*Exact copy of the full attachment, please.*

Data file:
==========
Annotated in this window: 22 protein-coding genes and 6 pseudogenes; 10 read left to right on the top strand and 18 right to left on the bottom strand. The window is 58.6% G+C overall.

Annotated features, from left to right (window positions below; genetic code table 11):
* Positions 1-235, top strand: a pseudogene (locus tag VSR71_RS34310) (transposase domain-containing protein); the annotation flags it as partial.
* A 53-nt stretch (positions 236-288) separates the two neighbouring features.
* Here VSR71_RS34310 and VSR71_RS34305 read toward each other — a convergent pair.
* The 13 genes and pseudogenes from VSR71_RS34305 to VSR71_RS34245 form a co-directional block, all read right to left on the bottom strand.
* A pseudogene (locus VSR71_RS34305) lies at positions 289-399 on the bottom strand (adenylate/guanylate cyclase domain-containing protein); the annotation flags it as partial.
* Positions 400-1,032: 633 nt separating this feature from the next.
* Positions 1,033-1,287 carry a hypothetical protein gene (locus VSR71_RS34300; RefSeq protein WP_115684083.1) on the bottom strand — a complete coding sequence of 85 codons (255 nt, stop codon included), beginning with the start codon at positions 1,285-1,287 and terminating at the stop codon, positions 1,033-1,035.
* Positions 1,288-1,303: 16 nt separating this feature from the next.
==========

Annotated in this window: 22 protein-coding genes and 6 pseudogenes; 10 read left to right on the top strand and 18 right to left on the bottom strand. The window is 58.6% G+C overall.

Annotated features, from left to right (window positions below; genetic code table 11):
* Positions 1-235, top strand: a pseudogene (locus tag VSR71_RS34310) (transposase domain-containing protein); the annotation flags it as partial.
* A 53-nt stretch (positions 236-288) separates the two neighbouring features.
* Here VSR71_RS34310 and VSR71_RS34305 read toward each other — a convergent pair.
* The 13 genes and pseudogenes from VSR71_RS34305 to VSR71_RS34245 form a co-directional block, all read right to left on the bottom strand.
* A pseudogene (locus VSR71_RS34305) lies at positions 289-399 on the bottom strand (adenylate/guanylate cyclase domain-containing protein); the annotation flags it as partial.
* Positions 400-1,032: 633 nt separating this feature from the next.
* Positions 1,033-1,287 carry a hypothetical protein gene (locus VSR71_RS34300; RefSeq protein WP_115684083.1) on the bottom strand — a complete coding sequence of 85 codons (255 nt, stop codon included), beginning with the start codon at positions 1,285-1,287 and terminating at the stop codon, positions 1,033-1,035.
* Positions 1,288-1,303: 16 nt separating this feature from the next.